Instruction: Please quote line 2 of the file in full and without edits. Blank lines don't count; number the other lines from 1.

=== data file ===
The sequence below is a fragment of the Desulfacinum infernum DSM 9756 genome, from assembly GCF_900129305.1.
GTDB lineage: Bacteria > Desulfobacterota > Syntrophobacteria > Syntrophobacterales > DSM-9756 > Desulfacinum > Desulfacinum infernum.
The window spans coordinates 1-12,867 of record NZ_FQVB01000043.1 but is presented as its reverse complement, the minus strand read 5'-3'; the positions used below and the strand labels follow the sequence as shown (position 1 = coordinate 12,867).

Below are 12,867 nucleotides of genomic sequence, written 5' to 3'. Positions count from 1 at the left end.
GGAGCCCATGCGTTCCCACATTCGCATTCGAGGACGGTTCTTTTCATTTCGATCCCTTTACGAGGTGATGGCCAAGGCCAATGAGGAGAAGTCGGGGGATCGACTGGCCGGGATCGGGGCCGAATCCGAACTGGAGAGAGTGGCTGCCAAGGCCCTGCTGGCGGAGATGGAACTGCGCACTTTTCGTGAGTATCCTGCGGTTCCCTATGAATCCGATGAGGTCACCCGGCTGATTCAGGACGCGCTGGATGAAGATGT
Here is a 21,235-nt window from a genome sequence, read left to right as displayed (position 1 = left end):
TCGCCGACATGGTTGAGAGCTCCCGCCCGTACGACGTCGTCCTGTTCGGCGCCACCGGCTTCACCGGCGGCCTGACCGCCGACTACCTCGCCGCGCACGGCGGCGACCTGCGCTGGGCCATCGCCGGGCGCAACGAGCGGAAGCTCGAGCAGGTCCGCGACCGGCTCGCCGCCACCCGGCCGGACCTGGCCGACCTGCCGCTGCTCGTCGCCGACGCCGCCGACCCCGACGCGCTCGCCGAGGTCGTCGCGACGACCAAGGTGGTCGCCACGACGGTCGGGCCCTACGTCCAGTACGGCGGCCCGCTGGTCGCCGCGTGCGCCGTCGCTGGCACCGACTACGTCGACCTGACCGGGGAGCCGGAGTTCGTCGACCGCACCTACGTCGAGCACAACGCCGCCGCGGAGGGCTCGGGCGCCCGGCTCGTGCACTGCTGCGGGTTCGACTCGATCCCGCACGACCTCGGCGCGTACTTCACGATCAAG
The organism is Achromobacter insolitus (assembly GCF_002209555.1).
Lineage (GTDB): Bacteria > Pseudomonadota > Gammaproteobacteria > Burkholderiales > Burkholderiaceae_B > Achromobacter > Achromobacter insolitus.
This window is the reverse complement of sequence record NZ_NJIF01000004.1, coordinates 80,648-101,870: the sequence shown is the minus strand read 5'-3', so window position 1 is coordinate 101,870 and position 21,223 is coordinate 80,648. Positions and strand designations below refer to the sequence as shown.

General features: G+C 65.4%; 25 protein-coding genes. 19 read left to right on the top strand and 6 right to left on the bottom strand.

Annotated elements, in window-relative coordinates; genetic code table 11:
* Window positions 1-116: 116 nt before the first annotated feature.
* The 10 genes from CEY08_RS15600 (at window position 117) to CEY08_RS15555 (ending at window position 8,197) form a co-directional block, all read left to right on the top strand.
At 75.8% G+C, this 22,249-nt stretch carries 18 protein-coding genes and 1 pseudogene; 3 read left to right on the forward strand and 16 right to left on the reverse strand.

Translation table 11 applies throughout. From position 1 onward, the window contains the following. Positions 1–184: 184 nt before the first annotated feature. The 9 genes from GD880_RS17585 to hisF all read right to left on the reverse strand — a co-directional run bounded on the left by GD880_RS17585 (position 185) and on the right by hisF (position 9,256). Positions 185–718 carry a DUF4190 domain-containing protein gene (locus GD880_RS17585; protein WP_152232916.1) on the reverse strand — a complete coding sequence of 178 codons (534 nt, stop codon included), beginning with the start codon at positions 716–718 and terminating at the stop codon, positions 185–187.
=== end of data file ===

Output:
GTDB lineage: Bacteria > Desulfobacterota > Syntrophobacteria > Syntrophobacterales > DSM-9756 > Desulfacinum > Desulfacinum infernum.